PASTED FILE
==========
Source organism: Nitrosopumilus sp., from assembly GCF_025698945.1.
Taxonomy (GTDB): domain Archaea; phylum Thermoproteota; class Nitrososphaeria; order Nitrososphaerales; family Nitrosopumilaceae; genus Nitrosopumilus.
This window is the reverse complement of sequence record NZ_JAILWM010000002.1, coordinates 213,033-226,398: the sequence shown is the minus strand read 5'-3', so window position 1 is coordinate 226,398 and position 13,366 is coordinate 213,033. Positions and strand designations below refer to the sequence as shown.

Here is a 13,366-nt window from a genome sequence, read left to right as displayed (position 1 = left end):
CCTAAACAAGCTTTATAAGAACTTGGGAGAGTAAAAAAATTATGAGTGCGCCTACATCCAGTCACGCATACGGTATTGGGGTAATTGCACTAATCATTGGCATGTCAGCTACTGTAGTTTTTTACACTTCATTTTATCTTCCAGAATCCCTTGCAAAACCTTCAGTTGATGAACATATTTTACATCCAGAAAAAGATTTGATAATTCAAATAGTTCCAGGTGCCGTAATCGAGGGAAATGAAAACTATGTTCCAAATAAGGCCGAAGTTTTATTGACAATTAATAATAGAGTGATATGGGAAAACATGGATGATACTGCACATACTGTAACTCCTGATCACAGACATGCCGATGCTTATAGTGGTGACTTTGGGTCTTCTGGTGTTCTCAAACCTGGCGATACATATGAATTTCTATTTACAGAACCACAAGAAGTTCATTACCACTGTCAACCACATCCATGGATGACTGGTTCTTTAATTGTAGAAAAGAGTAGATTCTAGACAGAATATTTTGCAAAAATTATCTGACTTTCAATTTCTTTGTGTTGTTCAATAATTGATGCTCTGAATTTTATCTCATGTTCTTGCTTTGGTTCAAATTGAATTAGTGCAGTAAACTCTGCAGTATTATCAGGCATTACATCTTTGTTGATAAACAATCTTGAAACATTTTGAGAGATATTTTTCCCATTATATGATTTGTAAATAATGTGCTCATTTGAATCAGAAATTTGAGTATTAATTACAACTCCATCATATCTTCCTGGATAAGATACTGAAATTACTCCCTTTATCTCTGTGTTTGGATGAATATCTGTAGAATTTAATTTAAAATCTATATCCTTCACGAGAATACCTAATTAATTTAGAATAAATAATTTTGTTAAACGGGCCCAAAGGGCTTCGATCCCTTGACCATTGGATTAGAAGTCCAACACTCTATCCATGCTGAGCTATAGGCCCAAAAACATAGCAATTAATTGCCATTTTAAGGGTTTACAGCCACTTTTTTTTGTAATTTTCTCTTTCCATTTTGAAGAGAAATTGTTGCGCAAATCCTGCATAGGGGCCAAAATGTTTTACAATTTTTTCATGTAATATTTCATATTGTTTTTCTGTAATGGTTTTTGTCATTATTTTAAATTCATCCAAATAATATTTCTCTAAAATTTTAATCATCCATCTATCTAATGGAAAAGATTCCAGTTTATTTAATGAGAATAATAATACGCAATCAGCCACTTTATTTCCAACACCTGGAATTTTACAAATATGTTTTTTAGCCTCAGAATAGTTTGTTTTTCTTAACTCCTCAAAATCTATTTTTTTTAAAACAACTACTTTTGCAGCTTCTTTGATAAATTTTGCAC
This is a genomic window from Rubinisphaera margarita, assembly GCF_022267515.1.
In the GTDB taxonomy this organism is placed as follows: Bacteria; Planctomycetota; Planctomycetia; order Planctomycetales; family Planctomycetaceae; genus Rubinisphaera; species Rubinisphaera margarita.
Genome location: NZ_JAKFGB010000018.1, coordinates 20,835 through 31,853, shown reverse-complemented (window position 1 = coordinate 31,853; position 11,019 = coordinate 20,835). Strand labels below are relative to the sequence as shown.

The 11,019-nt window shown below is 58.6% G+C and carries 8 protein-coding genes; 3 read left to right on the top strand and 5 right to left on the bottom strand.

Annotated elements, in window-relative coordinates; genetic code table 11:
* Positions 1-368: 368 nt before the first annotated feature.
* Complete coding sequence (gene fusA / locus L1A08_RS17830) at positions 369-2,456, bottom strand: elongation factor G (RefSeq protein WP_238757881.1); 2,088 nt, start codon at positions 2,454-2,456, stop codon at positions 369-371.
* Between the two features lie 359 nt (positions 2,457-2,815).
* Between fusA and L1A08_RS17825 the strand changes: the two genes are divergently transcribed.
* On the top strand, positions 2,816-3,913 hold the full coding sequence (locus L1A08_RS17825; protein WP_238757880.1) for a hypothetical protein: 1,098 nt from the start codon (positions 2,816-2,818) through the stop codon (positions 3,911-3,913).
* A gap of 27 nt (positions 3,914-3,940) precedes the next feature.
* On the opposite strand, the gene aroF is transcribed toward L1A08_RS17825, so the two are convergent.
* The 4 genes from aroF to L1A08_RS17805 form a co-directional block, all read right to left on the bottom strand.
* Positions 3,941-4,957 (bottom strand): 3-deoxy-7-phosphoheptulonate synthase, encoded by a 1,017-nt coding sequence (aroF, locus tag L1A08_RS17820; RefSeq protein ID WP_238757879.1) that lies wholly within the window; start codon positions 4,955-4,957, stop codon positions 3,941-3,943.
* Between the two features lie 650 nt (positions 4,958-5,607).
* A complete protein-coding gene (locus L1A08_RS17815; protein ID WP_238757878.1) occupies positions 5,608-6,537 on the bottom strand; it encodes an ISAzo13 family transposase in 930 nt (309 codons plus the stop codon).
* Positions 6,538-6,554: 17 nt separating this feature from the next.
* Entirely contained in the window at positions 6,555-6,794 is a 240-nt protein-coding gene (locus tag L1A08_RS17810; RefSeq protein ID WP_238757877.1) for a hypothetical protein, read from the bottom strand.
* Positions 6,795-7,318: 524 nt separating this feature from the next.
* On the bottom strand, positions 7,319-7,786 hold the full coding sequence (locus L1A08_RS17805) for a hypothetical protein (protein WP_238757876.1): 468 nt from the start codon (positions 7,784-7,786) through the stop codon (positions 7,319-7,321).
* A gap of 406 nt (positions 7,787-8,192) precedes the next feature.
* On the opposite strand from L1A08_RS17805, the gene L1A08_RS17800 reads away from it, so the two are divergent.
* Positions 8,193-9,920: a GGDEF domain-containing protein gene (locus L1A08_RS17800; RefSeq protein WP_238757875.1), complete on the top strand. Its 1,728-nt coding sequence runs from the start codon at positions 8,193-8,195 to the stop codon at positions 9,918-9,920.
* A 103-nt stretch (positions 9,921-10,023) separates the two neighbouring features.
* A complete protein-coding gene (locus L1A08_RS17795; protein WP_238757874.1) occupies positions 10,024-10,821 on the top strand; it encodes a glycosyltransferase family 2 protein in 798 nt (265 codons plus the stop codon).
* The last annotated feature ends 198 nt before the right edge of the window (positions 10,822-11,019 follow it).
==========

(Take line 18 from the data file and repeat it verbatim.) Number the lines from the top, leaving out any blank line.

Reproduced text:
* The 4 genes from aroF to L1A08_RS17805 form a co-directional block, all read right to left on the bottom strand.